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Tuesday, July 1, 2014

July 2014

I have been thinking a good deal about this idea of "discipleship" lately. What does it mean to be a disciple of Jesus? How does one become a disciple? What kind of impact would being a disciple have on my everyday life? A great deal of ink has been spilled attempting to flesh out exactly what discipleship is supposed to look like. Much of the material I read makes me think that loss of ink is a real tragedy! That ink has only been used to confuse the church, and in some cases, unnecessarily burden the consciences of Christ's sheep.

I recently read a book that suggested not all Christians are disciples. The argument goes that a disciple is a Christian who follows everything Jesus says, who is always learning from Jesus' words, who is doing everything possible to evangelize the world and reproduce disciples. Every part of the disciple's life is lived out wholly and fully for Jesus. When you are striving to live like this, then you are a disciple. Otherwise, you are nothing but a mere Christian. This means, I suppose, that you are saved but not getting everything out of the Christian life you would otherwise achieve by lining yourself up with Jesus' plan.

Something in this view of discipleship rubs me the wrong way. I know what you're thinking: What could be wrong with listening to and learning from Jesus? What could be wrong with evangelism and reproduction of disciples? Absolutely nothing is wrong with these things! In fact, they are marvelous responsibilities we have received from Jesus. In fact, every Christian should strive to live in such a way. However, such responsibilities do not a disciple make. Our efforts do not make us disciples at all. It is Jesus who makes us His disciples.

My struggle with this attitude is that it makes being a disciple into a sort of special achievement only some Christians accomplish, while the others sit around "merely" going to church and existing as second class citizens. Further, suggesting that only some Christians are disciples may lead some to think they are off the hook for carrying out their lives in a way that glorifies the Lord. Such distinctions create either unnecessary fear or unjustifiable laxity.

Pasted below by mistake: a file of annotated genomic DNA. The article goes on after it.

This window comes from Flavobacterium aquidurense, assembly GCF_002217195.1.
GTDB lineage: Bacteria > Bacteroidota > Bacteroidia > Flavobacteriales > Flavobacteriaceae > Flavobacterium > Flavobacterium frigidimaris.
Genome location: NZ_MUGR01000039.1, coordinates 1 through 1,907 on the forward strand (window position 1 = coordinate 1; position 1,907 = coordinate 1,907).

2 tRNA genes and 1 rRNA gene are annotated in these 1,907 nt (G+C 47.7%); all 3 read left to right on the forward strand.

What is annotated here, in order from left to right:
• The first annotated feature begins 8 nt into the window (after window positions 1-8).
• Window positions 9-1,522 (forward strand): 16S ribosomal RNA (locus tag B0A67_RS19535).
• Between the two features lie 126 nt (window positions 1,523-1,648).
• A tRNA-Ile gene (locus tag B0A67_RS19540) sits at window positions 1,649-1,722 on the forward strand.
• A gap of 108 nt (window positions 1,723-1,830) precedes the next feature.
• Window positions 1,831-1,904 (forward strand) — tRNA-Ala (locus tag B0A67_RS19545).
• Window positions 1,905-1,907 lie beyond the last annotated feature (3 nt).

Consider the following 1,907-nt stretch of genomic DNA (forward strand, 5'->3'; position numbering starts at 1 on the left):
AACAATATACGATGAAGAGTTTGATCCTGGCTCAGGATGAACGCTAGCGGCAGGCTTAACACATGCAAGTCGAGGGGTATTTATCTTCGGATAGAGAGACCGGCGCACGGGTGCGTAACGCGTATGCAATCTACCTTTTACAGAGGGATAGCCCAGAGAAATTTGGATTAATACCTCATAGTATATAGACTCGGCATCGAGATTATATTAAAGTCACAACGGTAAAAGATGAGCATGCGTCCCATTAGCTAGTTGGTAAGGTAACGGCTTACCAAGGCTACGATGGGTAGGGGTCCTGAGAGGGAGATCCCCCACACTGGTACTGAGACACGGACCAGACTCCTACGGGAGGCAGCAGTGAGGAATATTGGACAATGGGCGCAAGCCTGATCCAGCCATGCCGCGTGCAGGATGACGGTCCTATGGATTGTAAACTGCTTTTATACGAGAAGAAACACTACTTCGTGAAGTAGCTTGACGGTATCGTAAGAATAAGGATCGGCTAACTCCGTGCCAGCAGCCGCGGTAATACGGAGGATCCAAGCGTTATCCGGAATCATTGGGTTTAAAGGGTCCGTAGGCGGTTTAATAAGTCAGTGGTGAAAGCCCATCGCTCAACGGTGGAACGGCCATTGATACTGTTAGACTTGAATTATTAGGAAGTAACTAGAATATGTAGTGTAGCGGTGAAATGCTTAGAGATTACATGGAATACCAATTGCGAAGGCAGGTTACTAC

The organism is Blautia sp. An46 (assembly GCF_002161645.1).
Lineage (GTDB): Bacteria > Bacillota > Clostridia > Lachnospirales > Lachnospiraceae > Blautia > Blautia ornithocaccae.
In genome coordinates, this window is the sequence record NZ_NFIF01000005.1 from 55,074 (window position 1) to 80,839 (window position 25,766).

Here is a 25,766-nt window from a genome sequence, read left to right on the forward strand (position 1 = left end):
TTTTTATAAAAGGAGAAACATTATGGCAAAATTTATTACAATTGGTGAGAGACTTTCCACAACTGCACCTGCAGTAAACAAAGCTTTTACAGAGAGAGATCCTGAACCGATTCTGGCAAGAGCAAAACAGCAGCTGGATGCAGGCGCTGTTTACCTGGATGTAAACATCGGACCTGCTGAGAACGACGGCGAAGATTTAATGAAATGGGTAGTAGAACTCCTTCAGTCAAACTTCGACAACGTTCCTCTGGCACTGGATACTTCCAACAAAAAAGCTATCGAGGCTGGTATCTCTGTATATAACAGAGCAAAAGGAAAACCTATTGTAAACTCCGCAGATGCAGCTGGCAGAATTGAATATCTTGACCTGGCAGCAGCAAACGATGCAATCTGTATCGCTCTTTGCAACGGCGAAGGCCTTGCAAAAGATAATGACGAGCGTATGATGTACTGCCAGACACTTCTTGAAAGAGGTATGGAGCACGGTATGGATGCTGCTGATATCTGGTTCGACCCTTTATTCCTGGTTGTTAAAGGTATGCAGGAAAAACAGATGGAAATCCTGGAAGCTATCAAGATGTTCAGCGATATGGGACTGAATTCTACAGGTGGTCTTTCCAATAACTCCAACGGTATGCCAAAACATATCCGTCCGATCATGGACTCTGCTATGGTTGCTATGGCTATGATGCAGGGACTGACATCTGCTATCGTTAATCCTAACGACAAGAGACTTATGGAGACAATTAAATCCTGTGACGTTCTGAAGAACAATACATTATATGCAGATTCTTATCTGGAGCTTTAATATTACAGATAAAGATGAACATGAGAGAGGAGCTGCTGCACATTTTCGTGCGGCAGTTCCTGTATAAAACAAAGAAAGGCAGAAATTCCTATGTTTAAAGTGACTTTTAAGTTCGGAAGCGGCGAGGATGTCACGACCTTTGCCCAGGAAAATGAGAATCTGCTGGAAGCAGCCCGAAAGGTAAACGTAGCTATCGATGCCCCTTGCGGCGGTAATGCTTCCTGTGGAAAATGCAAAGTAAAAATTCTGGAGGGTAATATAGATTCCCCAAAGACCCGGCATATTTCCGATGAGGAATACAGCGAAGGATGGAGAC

Discipleship is not something we get to decide to do nor is it a goal we seek to achieve. All Christians are disciples. Period. Disciples are made in the waters of baptism and formed by the Word of God. This is what Jesus means in His great commission when He tells His disciples to, "go and make disciples of all nations, baptizing them in the name of the Father and of the Son and of the Holy Spirit and teaching them to obey everything I have commanded you..."(Matthew 28:19-20). Jesus says that baptism and teaching make disciples. Baptism is Christ's work. He chooses us in our baptisms to be His own. What is taught is His Word of repentance and forgiveness, of Law and Gospel. It is what Jesus does to us that makes us disciples!

Discipleship is not an achievement, but a gift. You are a disciple because Jesus chose to have you be His follower. He chose to die for you and baptize you into his family. Becoming a disciple is not an act of our will, but an act of God's grace for us! Thus, as one of Christ's disciples, you live your life under His grace. Your family life, your work life, your social life, your church life, all of it has been purchased with the blood of Jesus. Because we have a marvelous and gracious Lord, we listen to His Word so that it forms and shapes our wills to conform more and more to His will. When we sin, He forgives. When we pray for guidance, He listens and answers. When we do well, we glorify Him for using us in His kingdom. Christ has graciously chosen us to follow Him! So, rejoice all of you! You are disciples!

Pastor Bob

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